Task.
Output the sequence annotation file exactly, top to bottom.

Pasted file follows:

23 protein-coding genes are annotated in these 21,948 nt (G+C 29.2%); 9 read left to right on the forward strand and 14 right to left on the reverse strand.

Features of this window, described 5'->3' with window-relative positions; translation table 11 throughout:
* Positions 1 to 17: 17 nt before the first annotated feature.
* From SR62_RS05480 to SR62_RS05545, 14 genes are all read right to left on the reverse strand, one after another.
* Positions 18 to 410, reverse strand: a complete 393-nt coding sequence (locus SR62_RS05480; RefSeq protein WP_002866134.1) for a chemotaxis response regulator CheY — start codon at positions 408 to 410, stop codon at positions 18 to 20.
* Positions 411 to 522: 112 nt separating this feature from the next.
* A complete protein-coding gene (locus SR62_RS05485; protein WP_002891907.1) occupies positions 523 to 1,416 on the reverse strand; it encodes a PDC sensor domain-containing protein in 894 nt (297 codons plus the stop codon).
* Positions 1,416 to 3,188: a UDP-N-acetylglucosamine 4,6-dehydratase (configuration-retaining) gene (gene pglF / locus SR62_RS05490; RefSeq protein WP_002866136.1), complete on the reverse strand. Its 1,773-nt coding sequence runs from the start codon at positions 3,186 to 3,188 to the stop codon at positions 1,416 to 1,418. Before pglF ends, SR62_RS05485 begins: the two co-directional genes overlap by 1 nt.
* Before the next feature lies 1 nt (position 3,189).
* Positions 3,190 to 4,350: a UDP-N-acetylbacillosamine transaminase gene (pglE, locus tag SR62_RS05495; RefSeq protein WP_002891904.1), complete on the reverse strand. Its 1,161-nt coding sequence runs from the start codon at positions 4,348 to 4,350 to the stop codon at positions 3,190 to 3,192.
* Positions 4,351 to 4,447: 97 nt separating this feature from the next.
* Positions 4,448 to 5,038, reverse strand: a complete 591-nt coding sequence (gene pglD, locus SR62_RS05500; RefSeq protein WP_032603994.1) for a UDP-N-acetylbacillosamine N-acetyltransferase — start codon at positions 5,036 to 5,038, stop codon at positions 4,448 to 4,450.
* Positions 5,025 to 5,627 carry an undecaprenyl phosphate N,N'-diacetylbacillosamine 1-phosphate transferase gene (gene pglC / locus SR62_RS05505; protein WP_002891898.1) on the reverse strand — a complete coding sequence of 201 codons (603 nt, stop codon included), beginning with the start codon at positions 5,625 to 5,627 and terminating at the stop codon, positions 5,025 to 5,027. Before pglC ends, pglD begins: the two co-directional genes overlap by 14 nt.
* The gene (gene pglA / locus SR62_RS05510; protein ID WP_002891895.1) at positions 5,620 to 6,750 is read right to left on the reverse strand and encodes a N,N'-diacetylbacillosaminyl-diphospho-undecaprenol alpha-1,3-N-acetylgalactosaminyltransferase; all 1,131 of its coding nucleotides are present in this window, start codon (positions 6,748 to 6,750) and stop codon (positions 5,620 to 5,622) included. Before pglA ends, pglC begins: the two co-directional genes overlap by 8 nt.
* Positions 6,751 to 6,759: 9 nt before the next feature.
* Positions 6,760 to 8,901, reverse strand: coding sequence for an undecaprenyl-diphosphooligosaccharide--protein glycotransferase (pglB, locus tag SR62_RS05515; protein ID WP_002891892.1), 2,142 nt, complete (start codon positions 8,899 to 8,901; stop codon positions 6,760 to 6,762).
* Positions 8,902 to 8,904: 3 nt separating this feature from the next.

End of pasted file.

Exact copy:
23 protein-coding genes are annotated in these 21,948 nt (G+C 29.2%); 9 read left to right on the forward strand and 14 right to left on the reverse strand.

Features of this window, described 5'->3' with window-relative positions; translation table 11 throughout:
* Positions 1 to 17: 17 nt before the first annotated feature.
* From SR62_RS05480 to SR62_RS05545, 14 genes are all read right to left on the reverse strand, one after another.
* Positions 18 to 410, reverse strand: a complete 393-nt coding sequence (locus SR62_RS05480; RefSeq protein WP_002866134.1) for a chemotaxis response regulator CheY — start codon at positions 408 to 410, stop codon at positions 18 to 20.
* Positions 411 to 522: 112 nt separating this feature from the next.
* A complete protein-coding gene (locus SR62_RS05485; protein WP_002891907.1) occupies positions 523 to 1,416 on the reverse strand; it encodes a PDC sensor domain-containing protein in 894 nt (297 codons plus the stop codon).
* Positions 1,416 to 3,188: a UDP-N-acetylglucosamine 4,6-dehydratase (configuration-retaining) gene (gene pglF / locus SR62_RS05490; RefSeq protein WP_002866136.1), complete on the reverse strand. Its 1,773-nt coding sequence runs from the start codon at positions 3,186 to 3,188 to the stop codon at positions 1,416 to 1,418. Before pglF ends, SR62_RS05485 begins: the two co-directional genes overlap by 1 nt.
* Before the next feature lies 1 nt (position 3,189).
* Positions 3,190 to 4,350: a UDP-N-acetylbacillosamine transaminase gene (pglE, locus tag SR62_RS05495; RefSeq protein WP_002891904.1), complete on the reverse strand. Its 1,161-nt coding sequence runs from the start codon at positions 4,348 to 4,350 to the stop codon at positions 3,190 to 3,192.
* Positions 4,351 to 4,447: 97 nt separating this feature from the next.
* Positions 4,448 to 5,038, reverse strand: a complete 591-nt coding sequence (gene pglD, locus SR62_RS05500; RefSeq protein WP_032603994.1) for a UDP-N-acetylbacillosamine N-acetyltransferase — start codon at positions 5,036 to 5,038, stop codon at positions 4,448 to 4,450.
* Positions 5,025 to 5,627 carry an undecaprenyl phosphate N,N'-diacetylbacillosamine 1-phosphate transferase gene (gene pglC / locus SR62_RS05505; protein WP_002891898.1) on the reverse strand — a complete coding sequence of 201 codons (603 nt, stop codon included), beginning with the start codon at positions 5,625 to 5,627 and terminating at the stop codon, positions 5,025 to 5,027. Before pglC ends, pglD begins: the two co-directional genes overlap by 14 nt.
* The gene (gene pglA / locus SR62_RS05510; protein ID WP_002891895.1) at positions 5,620 to 6,750 is read right to left on the reverse strand and encodes a N,N'-diacetylbacillosaminyl-diphospho-undecaprenol alpha-1,3-N-acetylgalactosaminyltransferase; all 1,131 of its coding nucleotides are present in this window, start codon (positions 6,748 to 6,750) and stop codon (positions 5,620 to 5,622) included. Before pglA ends, pglC begins: the two co-directional genes overlap by 8 nt.
* Positions 6,751 to 6,759: 9 nt before the next feature.
* Positions 6,760 to 8,901, reverse strand: coding sequence for an undecaprenyl-diphosphooligosaccharide--protein glycotransferase (pglB, locus tag SR62_RS05515; protein ID WP_002891892.1), 2,142 nt, complete (start codon positions 8,899 to 8,901; stop codon positions 6,760 to 6,762).
* Positions 8,902 to 8,904: 3 nt separating this feature from the next.